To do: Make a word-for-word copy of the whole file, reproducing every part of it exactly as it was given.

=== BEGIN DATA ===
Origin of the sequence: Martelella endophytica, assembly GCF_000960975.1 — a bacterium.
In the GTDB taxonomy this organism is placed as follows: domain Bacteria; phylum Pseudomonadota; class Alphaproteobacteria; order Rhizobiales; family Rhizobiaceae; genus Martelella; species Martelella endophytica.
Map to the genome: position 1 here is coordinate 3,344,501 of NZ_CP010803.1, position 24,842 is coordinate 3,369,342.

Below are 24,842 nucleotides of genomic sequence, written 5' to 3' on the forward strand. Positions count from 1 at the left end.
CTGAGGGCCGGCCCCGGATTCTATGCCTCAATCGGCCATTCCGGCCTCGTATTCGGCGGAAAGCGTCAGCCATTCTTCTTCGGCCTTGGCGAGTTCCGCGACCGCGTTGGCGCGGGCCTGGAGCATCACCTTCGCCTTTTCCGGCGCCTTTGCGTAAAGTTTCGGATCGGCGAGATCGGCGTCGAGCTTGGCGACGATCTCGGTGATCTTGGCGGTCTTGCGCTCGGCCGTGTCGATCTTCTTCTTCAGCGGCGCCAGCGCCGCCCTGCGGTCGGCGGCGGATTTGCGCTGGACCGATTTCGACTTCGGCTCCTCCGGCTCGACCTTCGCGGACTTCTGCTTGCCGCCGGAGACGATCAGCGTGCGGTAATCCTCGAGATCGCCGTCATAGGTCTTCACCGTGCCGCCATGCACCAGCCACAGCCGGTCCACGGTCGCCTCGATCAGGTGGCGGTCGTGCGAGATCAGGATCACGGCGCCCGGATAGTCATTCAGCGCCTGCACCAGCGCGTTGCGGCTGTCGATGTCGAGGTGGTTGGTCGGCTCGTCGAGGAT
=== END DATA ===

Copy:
Origin of the sequence: Martelella endophytica, assembly GCF_000960975.1 — a bacterium.
In the GTDB taxonomy this organism is placed as follows: domain Bacteria; phylum Pseudomonadota; class Alphaproteobacteria; order Rhizobiales; family Rhizobiaceae; genus Martelella; species Martelella endophytica.
Map to the genome: position 1 here is coordinate 3,344,501 of NZ_CP010803.1, position 24,842 is coordinate 3,369,342.

Below are 24,842 nucleotides of genomic sequence, written 5' to 3' on the forward strand. Positions count from 1 at the left end.
CTGAGGGCCGGCCCCGGATTCTATGCCTCAATCGGCCATTCCGGCCTCGTATTCGGCGGAAAGCGTCAGCCATTCTTCTTCGGCCTTGGCGAGTTCCGCGACCGCGTTGGCGCGGGCCTGGAGCATCACCTTCGCCTTTTCCGGCGCCTTTGCGTAAAGTTTCGGATCGGCGAGATCGGCGTCGAGCTTGGCGACGATCTCGGTGATCTTGGCGGTCTTGCGCTCGGCCGTGTCGATCTTCTTCTTCAGCGGCGCCAGCGCCGCCCTGCGGTCGGCGGCGGATTTGCGCTGGACCGATTTCGACTTCGGCTCCTCCGGCTCGACCTTCGCGGACTTCTGCTTGCCGCCGGAGACGATCAGCGTGCGGTAATCCTCGAGATCGCCGTCATAGGTCTTCACCGTGCCGCCATGCACCAGCCACAGCCGGTCCACGGTCGCCTCGATCAGGTGGCGGTCGTGCGAGATCAGGATCACGGCGCCCGGATAGTCATTCAGCGCCTGCACCAGCGCGTTGCGGCTGTCGATGTCGAGGTGGTTGGTCGGCTCGTCGAGGAT